In his short films especially, Keaton established the template for a particularly vigorous brand of physical comedy, which, after him, could only be managed with tricks of different kinds. The most faithful keepers of his slapstick flame were perhaps the wild-man gagsters who toiled in the cartoon unit of the Warner Bros. studios from the late 1930s through the early 1960s—the likes of Bob Clampett and Chuck Jones—who could only achieve visual jokes as complex as Keaton’s by drawing them. There’s a Keatonesque ingenuity, too, in Steven Spielberg’s Indiana Jones pictures, but Spielberg needs small armies of effects technicians to keep those boulders rolling exactly as they should. A good deal of Hong Kong’s energetic action cinema owes a debt to Keaton, as well, but even a director as imaginative as Tsui Hark needs wire work and fast cutting to sustain the whirligig comedy of a movie like Peking Opera Blues (1986).
The beauty of Keaton’s comedy is that everything, no matter how improbable, happens right before your astonished eyes. He shoots slapstick the way a good director films dance: he pulls the camera back to show the whole body, and cuts as little as possible. As a byproduct of his rigorously unfussy approach, the viewer gets to linger a while on the sights up there on the screen, even when the action is breakneck. His shots tend to be long both in distance and duration, and the effect can be jaw-dropping. Among the many majestic gags in The General is a dumbfounding shot in which Keaton, playing a railroad engineer, works on his locomotive in the foreground while in the background a whole regiment of troops is marching to battle. The train, and the tracking camera, are moving swiftly from right to left; the troops, at a stately pace, go from left to right; Buster, focused as always on the task at hand, remains oblivious. The shot is almost too lovely, too elegantly designed, to laugh at. But you do. Who knew geometry could be so funny?
The General is full of moments like that, and so is The Navigator, which was Keaton’s biggest commercial hit and is perhaps the most consistently hilarious of his feature films. Both pictures look terrific in their Blu-ray incarnations, as does the third of his comic masterpieces, Sherlock, Jr. (1924), in which Buster, as a dreaming projectionist, steps right through the screen and into the movie. But even his lesser films have extraordinary sequences, like the chase with the wannabe brides in Seven Chances—which goes on for nearly 20 deranging minutes—or the waterfall rescue near the end of Our Hospitality, which is about as exciting as the ice floe sequence in Griffith’s Way Down East (1920) and, of course, a hell of a lot funnier.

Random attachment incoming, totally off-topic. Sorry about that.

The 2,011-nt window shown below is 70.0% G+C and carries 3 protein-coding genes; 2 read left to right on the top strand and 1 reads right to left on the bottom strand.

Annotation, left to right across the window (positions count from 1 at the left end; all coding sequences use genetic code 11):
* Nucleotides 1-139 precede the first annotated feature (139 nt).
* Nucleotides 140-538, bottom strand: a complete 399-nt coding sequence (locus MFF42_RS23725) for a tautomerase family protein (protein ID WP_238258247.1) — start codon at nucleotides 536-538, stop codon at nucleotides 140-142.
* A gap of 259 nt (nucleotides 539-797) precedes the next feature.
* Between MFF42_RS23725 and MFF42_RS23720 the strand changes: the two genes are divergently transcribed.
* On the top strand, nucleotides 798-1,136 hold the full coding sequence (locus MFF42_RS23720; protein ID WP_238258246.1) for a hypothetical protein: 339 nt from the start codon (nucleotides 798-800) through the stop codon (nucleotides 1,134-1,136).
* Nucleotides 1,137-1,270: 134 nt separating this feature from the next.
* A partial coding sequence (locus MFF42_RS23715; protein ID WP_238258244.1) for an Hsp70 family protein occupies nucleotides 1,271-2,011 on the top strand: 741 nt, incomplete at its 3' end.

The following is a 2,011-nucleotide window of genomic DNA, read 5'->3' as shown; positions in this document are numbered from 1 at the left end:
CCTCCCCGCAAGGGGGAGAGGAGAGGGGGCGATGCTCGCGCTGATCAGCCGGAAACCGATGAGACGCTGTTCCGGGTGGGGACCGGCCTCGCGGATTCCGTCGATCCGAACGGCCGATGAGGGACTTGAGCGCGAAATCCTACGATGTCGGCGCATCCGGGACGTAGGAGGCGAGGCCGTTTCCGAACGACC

When Keaton was in full control of his work, free to make comedy as he wished, he was an inspired (and inspiring) film artist. Among American directors of the silent era, his only peer was, arguably, Griffith. (Whom he parodies in Three Ages  and pays affectionate homage to in Our Hospitality.) But the condition of Hollywood filmmaking began to change in the late ’20s, and Keaton was no luckier than Griffith in the new, assembly-line studio system. In 1928, against the advice of his friend Chaplin, he signed a contract with MGM and gave up his studio, quickly losing the autonomy his distinctive art required: the risk-averse studio bosses didn’t trust his seat-of-the-pants approach to comedy, and before too long turned him into just another contract player, acting for journeyman directors in formula fluff. Years later, he started doing the Educational two-reelers included in the Kino box set, and by that time he looked about 20 years older than he had in Steamboat Bill, Jr. He’s still game, still a pro, and the shorts are perfectly pleasant, but without his direction they’re not Keaton films. And as it turned out there would never be a true Keaton film again. For the remaining three decades of his life, he worked steadily and sometimes happily as an actor or a gagman-for-hire: a better second act than Griffith’s, but much less than he deserved. As this Blu-ray box proves irrefutably, Buster Keaton wasn’t only the greatest director of film comedy. He pretty much invented it.